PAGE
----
Half of the corals of the Great Barrier Reef, one of the seven wonders of the natural world and the largest coral reef system in the planet, are dying. The corals couldn’t and wouldn’t be able to adapt to the rapid increase in ocean temperature. Losing the world’s coral reefs could have the same gravity and adverse impact as losing the planet’s forests.
“Imagine your body temperature rises one-degree centigrade or two-degree centigrade over a period of time, that would be fatal.” – Richard Vevers
The death of these corals implies a much bigger issue. Their death not only speaks of truths about the impending disasters that are about to happen but also about how humans have been contributing a lot to the crisis our planet is now facing. It’s as if the corals are speaking: “What have you done? We don’t deserve this. And you don’t deserve the Earth either.”
The human race doesn’t deserve Earth
The blue planet, the only planet that is known to support what we humans call life, is now at the mercy of the civilization that it gave birth to. We, who now prove to be undeserving of the planet’s resources, beauty, and the life that it gives, continue to do nothing but cause damage not just to our fellow humans but to all Earth’s life-forms.
The human race’s insatiable hunger for advancement in terms of technology and industrialisation, which started in the mid-20th century is quite admirable. However, the same hunger had resulted in so many adverse effects on our planet and the life that depends on it. Every year, we are annually dumping 40 billion tons of heat-trapping greenhouse gases from burning fossil fuels into the atmosphere. The ocean has also become our massive sewer. In the past 25 years, we “have destroyed a tenth of Earth’s remaining wilderness.” Cutting and burning forest lands led to not just lost habitat for most species, but also to the inability of our planet to lessen our carbon emissions.
All these, the wrongdoings of humans are causing Climate Change and pushing the planet to the verge of environmental destruction. And in the year “2030, 90% of all coral reefs will die” alongside other species, if we did not act upon this issue and change our ways.
“Do we need forests? Do we need trees? Do we need reefs? Or can we just sort of live in the ashes of all of that?” – Dr. Phil Dustan, Marine Biologist
You might have noticed that I’ve been using “we” and “our” all throughout in this article. You might claim that you’ve never contributed in trashing this planet, in killing the corals and other life-forms. However, know that in one way or another, each human has directly or indirectly contributed to the environmental issues we are now facing. But are we content with doing nothing for the protection and preservation of our home planet?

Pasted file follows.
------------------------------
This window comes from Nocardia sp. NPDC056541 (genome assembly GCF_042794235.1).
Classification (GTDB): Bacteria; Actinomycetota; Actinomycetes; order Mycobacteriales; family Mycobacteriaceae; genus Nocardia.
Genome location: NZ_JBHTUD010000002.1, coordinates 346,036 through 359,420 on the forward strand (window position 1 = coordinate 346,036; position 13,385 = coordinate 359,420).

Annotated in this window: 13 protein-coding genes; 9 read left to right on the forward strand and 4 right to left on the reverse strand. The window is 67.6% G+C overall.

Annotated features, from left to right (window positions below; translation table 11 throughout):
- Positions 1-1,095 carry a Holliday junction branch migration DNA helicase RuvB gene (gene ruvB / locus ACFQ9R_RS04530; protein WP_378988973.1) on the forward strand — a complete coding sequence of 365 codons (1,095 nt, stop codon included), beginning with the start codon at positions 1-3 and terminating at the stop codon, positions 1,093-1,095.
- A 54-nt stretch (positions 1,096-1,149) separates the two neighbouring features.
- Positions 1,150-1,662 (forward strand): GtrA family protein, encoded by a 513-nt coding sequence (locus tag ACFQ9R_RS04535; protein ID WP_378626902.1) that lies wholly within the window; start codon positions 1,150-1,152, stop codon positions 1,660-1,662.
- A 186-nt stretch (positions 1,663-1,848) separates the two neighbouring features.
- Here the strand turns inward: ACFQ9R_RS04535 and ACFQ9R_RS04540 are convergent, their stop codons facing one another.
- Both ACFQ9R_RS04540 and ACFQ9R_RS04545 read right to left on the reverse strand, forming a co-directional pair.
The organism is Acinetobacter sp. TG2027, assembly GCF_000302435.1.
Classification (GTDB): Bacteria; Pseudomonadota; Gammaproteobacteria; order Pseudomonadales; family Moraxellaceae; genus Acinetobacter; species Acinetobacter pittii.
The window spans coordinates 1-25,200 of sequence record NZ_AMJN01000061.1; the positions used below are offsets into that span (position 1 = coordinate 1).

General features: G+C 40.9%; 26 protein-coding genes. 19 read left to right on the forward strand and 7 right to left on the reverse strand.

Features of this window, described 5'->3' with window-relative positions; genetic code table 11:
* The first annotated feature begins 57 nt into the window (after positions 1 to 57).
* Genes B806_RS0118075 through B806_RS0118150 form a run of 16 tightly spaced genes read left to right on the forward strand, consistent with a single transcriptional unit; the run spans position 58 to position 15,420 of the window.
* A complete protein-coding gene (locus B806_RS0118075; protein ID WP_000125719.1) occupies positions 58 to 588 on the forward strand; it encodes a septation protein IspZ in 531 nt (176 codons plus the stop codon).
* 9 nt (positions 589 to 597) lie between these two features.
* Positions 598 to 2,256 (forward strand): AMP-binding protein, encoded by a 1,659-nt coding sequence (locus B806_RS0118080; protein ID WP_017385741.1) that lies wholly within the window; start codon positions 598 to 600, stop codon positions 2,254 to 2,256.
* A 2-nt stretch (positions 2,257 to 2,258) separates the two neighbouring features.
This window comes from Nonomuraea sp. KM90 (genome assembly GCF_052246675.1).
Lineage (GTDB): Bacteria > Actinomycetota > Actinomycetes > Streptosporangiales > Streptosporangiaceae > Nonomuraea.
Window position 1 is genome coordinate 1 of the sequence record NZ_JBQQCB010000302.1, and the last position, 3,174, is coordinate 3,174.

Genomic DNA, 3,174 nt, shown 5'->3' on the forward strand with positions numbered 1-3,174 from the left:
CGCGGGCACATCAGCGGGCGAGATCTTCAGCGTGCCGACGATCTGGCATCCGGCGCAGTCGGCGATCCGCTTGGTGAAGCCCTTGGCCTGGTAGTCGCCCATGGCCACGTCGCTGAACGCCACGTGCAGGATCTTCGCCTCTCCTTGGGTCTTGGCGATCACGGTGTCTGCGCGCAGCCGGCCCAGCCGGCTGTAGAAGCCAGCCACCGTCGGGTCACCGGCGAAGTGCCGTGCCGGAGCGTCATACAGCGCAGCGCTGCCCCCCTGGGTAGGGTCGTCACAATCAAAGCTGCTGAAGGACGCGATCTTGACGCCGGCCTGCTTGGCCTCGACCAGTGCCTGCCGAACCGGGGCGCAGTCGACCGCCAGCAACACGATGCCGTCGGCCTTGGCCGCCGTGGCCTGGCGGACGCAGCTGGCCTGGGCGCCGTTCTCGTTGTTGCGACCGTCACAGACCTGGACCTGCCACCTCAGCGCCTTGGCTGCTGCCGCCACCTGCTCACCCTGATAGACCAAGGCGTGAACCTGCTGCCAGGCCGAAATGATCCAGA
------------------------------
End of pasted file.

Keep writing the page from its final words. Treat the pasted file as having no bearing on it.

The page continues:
Corals sacrificed their lives, let it not go in vain
Coral reefs all over the world are suffering, most of them are dying. Being one of the first living things to greatly suffer the impact of Climate Change, they sent us a clear signal, an emergency warning. And as human beings, labelling ourselves as the most intelligent species on Earth, we are responsible and accountable to heed the nature’s warning and work towards a sustainable solution to avert the much bigger catastrophe that is about to come.
As depressing and disempowering the issues may sound, know that even ordinary individuals can contribute to saving not just our coral reefs but our whole planet. From simple acts like proper waste disposal, applying energy-saving practices, to supporting the call for renewable energy and the adoption of meaningful global legislations towards the protection of our environment. All these acts may seem minute but, collectively, it could help mitigate the effects of Climate Change.
The corals have spoken. They have warned us by showing signs and sacrificing their lives, but their voice alone seemed not too loud and clear as they wanted it to be. They need our help. The planet needs our voice, our loud and clear conviction to help and save the environment. Until then we’d be able to fight the exponential impact of the catastrophe that is Climate Change, by creating a ripple effect for positive and sustainable environmental reforms and initiatives.
Only then, the corals’ sacrifice wouldn’t go in vain and their last will and testament would finally be fulfilled.